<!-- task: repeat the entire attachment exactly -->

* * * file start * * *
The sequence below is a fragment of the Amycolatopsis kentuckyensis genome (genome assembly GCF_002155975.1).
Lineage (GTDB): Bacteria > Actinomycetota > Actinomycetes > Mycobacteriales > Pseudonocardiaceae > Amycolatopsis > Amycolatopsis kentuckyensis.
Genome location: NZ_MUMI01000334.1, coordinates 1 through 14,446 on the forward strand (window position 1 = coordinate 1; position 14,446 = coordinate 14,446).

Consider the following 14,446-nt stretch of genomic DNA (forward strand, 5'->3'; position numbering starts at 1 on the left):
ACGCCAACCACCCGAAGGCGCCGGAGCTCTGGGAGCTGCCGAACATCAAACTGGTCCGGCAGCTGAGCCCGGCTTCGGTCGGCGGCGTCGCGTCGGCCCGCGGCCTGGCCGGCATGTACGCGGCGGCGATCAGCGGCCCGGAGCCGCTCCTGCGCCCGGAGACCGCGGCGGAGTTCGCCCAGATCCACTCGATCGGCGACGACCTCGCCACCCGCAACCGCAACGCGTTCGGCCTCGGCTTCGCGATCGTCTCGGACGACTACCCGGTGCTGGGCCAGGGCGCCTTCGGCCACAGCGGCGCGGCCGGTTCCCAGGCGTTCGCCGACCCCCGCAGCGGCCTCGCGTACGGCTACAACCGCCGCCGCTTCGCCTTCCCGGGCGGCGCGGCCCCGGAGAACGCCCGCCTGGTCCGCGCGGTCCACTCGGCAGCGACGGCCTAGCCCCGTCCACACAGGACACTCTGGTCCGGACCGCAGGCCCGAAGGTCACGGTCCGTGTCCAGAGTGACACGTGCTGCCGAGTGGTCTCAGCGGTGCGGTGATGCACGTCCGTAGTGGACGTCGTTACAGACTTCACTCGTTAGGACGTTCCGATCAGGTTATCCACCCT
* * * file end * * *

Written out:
The sequence below is a fragment of the Amycolatopsis kentuckyensis genome (genome assembly GCF_002155975.1).
Lineage (GTDB): Bacteria > Actinomycetota > Actinomycetes > Mycobacteriales > Pseudonocardiaceae > Amycolatopsis > Amycolatopsis kentuckyensis.
Genome location: NZ_MUMI01000334.1, coordinates 1 through 14,446 on the forward strand (window position 1 = coordinate 1; position 14,446 = coordinate 14,446).

Consider the following 14,446-nt stretch of genomic DNA (forward strand, 5'->3'; position numbering starts at 1 on the left):
ACGCCAACCACCCGAAGGCGCCGGAGCTCTGGGAGCTGCCGAACATCAAACTGGTCCGGCAGCTGAGCCCGGCTTCGGTCGGCGGCGTCGCGTCGGCCCGCGGCCTGGCCGGCATGTACGCGGCGGCGATCAGCGGCCCGGAGCCGCTCCTGCGCCCGGAGACCGCGGCGGAGTTCGCCCAGATCCACTCGATCGGCGACGACCTCGCCACCCGCAACCGCAACGCGTTCGGCCTCGGCTTCGCGATCGTCTCGGACGACTACCCGGTGCTGGGCCAGGGCGCCTTCGGCCACAGCGGCGCGGCCGGTTCCCAGGCGTTCGCCGACCCCCGCAGCGGCCTCGCGTACGGCTACAACCGCCGCCGCTTCGCCTTCCCGGGCGGCGCGGCCCCGGAGAACGCCCGCCTGGTCCGCGCGGTCCACTCGGCAGCGACGGCCTAGCCCCGTCCACACAGGACACTCTGGTCCGGACCGCAGGCCCGAAGGTCACGGTCCGTGTCCAGAGTGACACGTGCTGCCGAGTGGTCTCAGCGGTGCGGTGATGCACGTCCGTAGTGGACGTCGTTACAGACTTCACTCGTTAGGACGTTCCGATCAGGTTATCCACCCT